By Susan Tompor Detroit Free Press
WWR Article Summary (tl;dr) Money Smart Week was created by the Federal Reserve Bank of Chicago to bring together financial institutions, nonprofits and others to offer free financial education classes and events. The "FemPreneur" event for women will deal with how to start a business, market your products, manage finances and cash flow, and tackle juggling personal/professional priorities.
Detroit Free Press
As a leadership and business coach, Beki Fraser knows that many people -- including entrepreneurs -- like to jot down a pro/con list when they're trying to make an important decision.
What's the upside? What are the risks?
Who hasn't decided whether to take a job, sell a stock, choose a college or buy a dream home without tallying the pluses and the minuses?
But Fraser advises many people to stop thinking with an either/or mindset. Why not come up with a second or third option? If I decide not to make this move, is there another step or idea that might be attractive, too?
"It's no longer a problem. It's a puzzle," Fraser said.
This is the week to tackle financial puzzles. Money Smart Week, which runs through Saturday, has a long list of free workshops and seminars that can help people think of other options or find an unexpected solution to a problem. Read more:
Fraser, who launched her business called "Focus for Growth" in early 2015 and works out of her home in South Lyon, is a panelist at the Money Smart Week "FemPreneur" Summit. The summit will run from 9 a.m.-3 p.m. Thursday at the University of Phoenix campus at 26261 Evergreen Road in Southfield. The cost is $15, including a resource marketplace and lunch. Tickets are available via Eventbrite. The shortened URL is ow.ly/EVzZ30aFcLa.
Money Smart Week was created by the Federal Reserve Bank of Chicago to bring together financial institutions, nonprofits and others to offer free financial education classes and events.
A snapshot of some other Money Smart Week events includes:
"How to be a better investor" from 1-2:30 p.m. Tuesday at Wayne County Community College at 8200 W. Outer Drive in Detroit. "Managing Your Healthcare Costs: Pre and Post-Retirement" from 6:30-8:30 p.m. Wednesday at the Clinton-Macomb Public Library in Novi.
"Entrepreneurial Sales Education" will be offered to discuss how to start up, buy or franchise a business from 5-6 p.m. at the University of Phoenix at 26261 Evergreen in Southfield.
"Women & Wealth: Developing a Financial Recovery" from 6:30-7:30 p.m. Thursday at the University of Phoenix campus in Southfield.
Event coordinators suggest going to www.moneysmartweek.org and scrolling to filter by topic. Click on "small business and entrepreneurship." For example, the Detroit Public Library Parkman Branch at 1766 Oakman Blvd. is hosting several small business, start-up and entrepreneurship events during Money Smart Week.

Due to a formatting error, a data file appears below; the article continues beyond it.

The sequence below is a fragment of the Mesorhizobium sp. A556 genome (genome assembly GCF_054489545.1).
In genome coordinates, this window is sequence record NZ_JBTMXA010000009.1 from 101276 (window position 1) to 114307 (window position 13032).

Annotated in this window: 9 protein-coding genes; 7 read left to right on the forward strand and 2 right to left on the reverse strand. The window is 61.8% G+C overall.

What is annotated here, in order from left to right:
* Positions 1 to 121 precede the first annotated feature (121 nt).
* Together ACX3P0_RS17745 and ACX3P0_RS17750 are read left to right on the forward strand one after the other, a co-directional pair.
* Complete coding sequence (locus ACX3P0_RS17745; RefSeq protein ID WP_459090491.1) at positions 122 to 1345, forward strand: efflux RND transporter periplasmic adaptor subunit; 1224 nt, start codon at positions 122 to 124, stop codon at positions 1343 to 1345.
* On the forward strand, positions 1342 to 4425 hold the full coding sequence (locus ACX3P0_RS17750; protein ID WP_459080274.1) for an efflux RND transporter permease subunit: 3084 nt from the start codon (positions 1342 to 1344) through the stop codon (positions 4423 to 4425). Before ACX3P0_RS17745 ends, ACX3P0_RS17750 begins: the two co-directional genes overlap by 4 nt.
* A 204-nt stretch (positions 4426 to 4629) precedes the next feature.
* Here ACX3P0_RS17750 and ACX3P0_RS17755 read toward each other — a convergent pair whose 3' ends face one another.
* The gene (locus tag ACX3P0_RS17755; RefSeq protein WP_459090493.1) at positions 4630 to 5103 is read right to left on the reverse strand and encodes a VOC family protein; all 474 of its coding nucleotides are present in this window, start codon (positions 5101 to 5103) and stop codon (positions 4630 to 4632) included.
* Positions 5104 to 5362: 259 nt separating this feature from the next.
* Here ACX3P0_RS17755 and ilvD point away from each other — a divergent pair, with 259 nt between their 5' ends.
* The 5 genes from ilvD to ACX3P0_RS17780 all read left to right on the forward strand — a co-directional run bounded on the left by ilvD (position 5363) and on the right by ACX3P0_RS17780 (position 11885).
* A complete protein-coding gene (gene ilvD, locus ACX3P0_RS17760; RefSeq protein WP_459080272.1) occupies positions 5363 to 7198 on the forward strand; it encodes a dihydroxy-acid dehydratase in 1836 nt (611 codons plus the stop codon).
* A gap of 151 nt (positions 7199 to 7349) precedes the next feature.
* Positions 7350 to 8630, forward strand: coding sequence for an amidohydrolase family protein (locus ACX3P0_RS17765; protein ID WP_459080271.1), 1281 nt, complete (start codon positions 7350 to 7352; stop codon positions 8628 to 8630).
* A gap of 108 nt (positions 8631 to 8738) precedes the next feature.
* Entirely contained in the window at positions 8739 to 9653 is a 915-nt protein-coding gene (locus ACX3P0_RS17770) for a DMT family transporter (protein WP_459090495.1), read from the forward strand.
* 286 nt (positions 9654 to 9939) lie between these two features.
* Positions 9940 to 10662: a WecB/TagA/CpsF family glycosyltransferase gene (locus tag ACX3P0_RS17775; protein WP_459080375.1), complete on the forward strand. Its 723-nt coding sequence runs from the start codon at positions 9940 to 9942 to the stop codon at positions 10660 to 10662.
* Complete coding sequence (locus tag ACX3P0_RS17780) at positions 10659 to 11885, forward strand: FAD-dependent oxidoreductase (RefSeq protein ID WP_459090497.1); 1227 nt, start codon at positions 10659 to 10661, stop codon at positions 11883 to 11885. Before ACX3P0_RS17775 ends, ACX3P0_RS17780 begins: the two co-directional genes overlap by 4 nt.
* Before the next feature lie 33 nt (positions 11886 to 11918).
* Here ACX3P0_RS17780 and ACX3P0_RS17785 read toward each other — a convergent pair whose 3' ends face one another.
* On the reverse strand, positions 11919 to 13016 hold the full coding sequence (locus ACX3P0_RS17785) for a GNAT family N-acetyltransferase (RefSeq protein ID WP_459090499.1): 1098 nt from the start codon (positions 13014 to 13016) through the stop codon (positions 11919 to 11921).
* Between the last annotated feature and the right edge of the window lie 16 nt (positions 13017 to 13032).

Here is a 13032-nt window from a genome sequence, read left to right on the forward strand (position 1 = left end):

Kelly Masters, who runs Graceful Communications and is the chair of Michigan Money Smart Week, said the "FemPreneur" event is a takeoff on last year's "Mompreneur" Summit, which attracted about 60 people.
Many women who run businesses, of course, are not mothers so they might better relate to a "FemPreneur" Summit, Masters said.
The FemPreneur event will deal with how to start a business, market your products, manage finances and cash flow, and juggle personal and professional priorities.
Masters -- who calls herself a "chief-dot-connector" -- said women who run businesses or want to start businesses can benefit from networking to try to connect with the right people.
Many times, entrepreneurs are solopreneurs. Even so, they need to turn to the appropriate experts to deal some aspects of the business.
Heather Doering, also a panelist at the FemPreneur event, runs Ace In the Hole Branding and the IN3 Women's Network. IN3 stands for information, innovation, and inspiration for women business owners. The IN3 Network hosts meet up events to encourage women to network and offer one another ideas. Many of the events have been in Plymouth but Doering is looking to expand to other areas, including Ann Arbor.
Doering, who lives in Canton, said many times women start a business as a second career or they've been staying at home raising children and want to make money. Maybe they make a superb apple pie and decide it's time to sell it.
But she said some women can be intimidated by some aspects of running a business and they can benefit from networking with other women who worked through similar challenges.
Sometimes, entrepreneurs can use some advice on how to coordinate with other small businesses that share a similar target market.
Doering said she often works with small-business clients on how to build their brand on social media. It's not all about offering a special sale price or telling someone why you need their service.
What you want to do, she said, is relate to your potential customers. One of her clients, Elizabeth Sisk, a chiropractor in Plymouth, regularly posts recipes and weekend events that are going around Plymouth via social media. That type of information is more likely to be shared, Doering said.
"It's all about your audience," Doering said.